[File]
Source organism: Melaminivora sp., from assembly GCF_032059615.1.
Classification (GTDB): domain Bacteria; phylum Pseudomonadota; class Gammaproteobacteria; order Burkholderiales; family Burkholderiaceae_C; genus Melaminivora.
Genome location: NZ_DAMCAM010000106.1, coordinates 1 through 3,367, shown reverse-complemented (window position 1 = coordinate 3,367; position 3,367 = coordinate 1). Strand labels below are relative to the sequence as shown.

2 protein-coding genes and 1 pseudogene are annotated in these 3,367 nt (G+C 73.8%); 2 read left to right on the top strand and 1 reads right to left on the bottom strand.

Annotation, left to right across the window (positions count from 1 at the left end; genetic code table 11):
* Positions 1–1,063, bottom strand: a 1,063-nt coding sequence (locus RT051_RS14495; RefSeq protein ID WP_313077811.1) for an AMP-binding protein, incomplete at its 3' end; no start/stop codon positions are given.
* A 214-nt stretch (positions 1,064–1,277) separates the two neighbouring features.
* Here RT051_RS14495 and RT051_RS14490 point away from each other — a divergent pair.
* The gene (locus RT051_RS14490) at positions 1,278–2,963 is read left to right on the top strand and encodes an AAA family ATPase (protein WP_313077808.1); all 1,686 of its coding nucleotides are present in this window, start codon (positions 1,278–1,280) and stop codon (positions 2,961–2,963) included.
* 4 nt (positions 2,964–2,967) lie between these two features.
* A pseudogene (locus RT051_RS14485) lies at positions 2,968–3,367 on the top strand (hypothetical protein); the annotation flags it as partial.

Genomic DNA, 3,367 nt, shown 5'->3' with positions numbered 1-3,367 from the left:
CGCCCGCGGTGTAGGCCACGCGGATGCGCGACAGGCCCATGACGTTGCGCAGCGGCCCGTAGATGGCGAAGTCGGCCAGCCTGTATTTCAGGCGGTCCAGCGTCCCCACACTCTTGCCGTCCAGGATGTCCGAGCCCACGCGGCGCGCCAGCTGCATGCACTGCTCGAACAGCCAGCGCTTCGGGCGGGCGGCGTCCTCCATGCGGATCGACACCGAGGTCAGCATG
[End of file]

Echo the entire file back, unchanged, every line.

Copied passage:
Source organism: Melaminivora sp., from assembly GCF_032059615.1.
Classification (GTDB): domain Bacteria; phylum Pseudomonadota; class Gammaproteobacteria; order Burkholderiales; family Burkholderiaceae_C; genus Melaminivora.
Genome location: NZ_DAMCAM010000106.1, coordinates 1 through 3,367, shown reverse-complemented (window position 1 = coordinate 3,367; position 3,367 = coordinate 1). Strand labels below are relative to the sequence as shown.

2 protein-coding genes and 1 pseudogene are annotated in these 3,367 nt (G+C 73.8%); 2 read left to right on the top strand and 1 reads right to left on the bottom strand.

Annotation, left to right across the window (positions count from 1 at the left end; genetic code table 11):
* Positions 1–1,063, bottom strand: a 1,063-nt coding sequence (locus RT051_RS14495; RefSeq protein ID WP_313077811.1) for an AMP-binding protein, incomplete at its 3' end; no start/stop codon positions are given.
* A 214-nt stretch (positions 1,064–1,277) separates the two neighbouring features.
* Here RT051_RS14495 and RT051_RS14490 point away from each other — a divergent pair.
* The gene (locus RT051_RS14490) at positions 1,278–2,963 is read left to right on the top strand and encodes an AAA family ATPase (protein WP_313077808.1); all 1,686 of its coding nucleotides are present in this window, start codon (positions 1,278–1,280) and stop codon (positions 2,961–2,963) included.
* 4 nt (positions 2,964–2,967) lie between these two features.
* A pseudogene (locus RT051_RS14485) lies at positions 2,968–3,367 on the top strand (hypothetical protein); the annotation flags it as partial.

Genomic DNA, 3,367 nt, shown 5'->3' with positions numbered 1-3,367 from the left:
CGCCCGCGGTGTAGGCCACGCGGATGCGCGACAGGCCCATGACGTTGCGCAGCGGCCCGTAGATGGCGAAGTCGGCCAGCCTGTATTTCAGGCGGTCCAGCGTCCCCACACTCTTGCCGTCCAGGATGTCCGAGCCCACGCGGCGCGCCAGCTGCATGCACTGCTCGAACAGCCAGCGCTTCGGGCGGGCGGCGTCCTCCATGCGGATCGACACCGAGGTCAGCATG